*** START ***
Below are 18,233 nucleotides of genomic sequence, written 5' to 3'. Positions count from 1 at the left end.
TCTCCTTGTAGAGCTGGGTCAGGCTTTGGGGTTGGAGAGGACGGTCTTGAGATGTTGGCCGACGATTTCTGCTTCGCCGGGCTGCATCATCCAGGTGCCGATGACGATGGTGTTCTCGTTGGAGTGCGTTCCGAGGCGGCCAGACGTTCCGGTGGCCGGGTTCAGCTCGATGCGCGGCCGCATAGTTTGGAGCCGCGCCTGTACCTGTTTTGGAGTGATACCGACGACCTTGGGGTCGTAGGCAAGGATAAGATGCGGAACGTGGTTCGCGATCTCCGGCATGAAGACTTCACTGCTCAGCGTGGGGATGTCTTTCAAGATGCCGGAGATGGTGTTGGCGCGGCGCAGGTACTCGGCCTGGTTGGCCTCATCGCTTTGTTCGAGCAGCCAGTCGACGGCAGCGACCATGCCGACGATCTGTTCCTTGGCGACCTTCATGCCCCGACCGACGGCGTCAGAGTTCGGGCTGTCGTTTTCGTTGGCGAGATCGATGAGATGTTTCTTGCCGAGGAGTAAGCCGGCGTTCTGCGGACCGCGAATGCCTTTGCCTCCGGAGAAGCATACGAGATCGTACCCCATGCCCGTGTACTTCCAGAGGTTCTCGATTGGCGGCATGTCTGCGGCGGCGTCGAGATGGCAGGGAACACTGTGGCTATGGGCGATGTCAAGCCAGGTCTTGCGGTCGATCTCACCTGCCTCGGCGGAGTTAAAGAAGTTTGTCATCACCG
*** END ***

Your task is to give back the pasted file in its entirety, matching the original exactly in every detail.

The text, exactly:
Below are 18,233 nucleotides of genomic sequence, written 5' to 3'. Positions count from 1 at the left end.
TCTCCTTGTAGAGCTGGGTCAGGCTTTGGGGTTGGAGAGGACGGTCTTGAGATGTTGGCCGACGATTTCTGCTTCGCCGGGCTGCATCATCCAGGTGCCGATGACGATGGTGTTCTCGTTGGAGTGCGTTCCGAGGCGGCCAGACGTTCCGGTGGCCGGGTTCAGCTCGATGCGCGGCCGCATAGTTTGGAGCCGCGCCTGTACCTGTTTTGGAGTGATACCGACGACCTTGGGGTCGTAGGCAAGGATAAGATGCGGAACGTGGTTCGCGATCTCCGGCATGAAGACTTCACTGCTCAGCGTGGGGATGTCTTTCAAGATGCCGGAGATGGTGTTGGCGCGGCGCAGGTACTCGGCCTGGTTGGCCTCATCGCTTTGTTCGAGCAGCCAGTCGACGGCAGCGACCATGCCGACGATCTGTTCCTTGGCGACCTTCATGCCCCGACCGACGGCGTCAGAGTTCGGGCTGTCGTTTTCGTTGGCGAGATCGATGAGATGTTTCTTGCCGAGGAGTAAGCCGGCGTTCTGCGGACCGCGAATGCCTTTGCCTCCGGAGAAGCATACGAGATCGTACCCCATGCCCGTGTACTTCCAGAGGTTCTCGATTGGCGGCATGTCTGCGGCGGCGTCGAGATGGCAGGGAACACTGTGGCTATGGGCGATGTCAAGCCAGGTCTTGCGGTCGATCTCACCTGCCTCGGCGGAGTTAAAGAAGTTTGTCATCACCG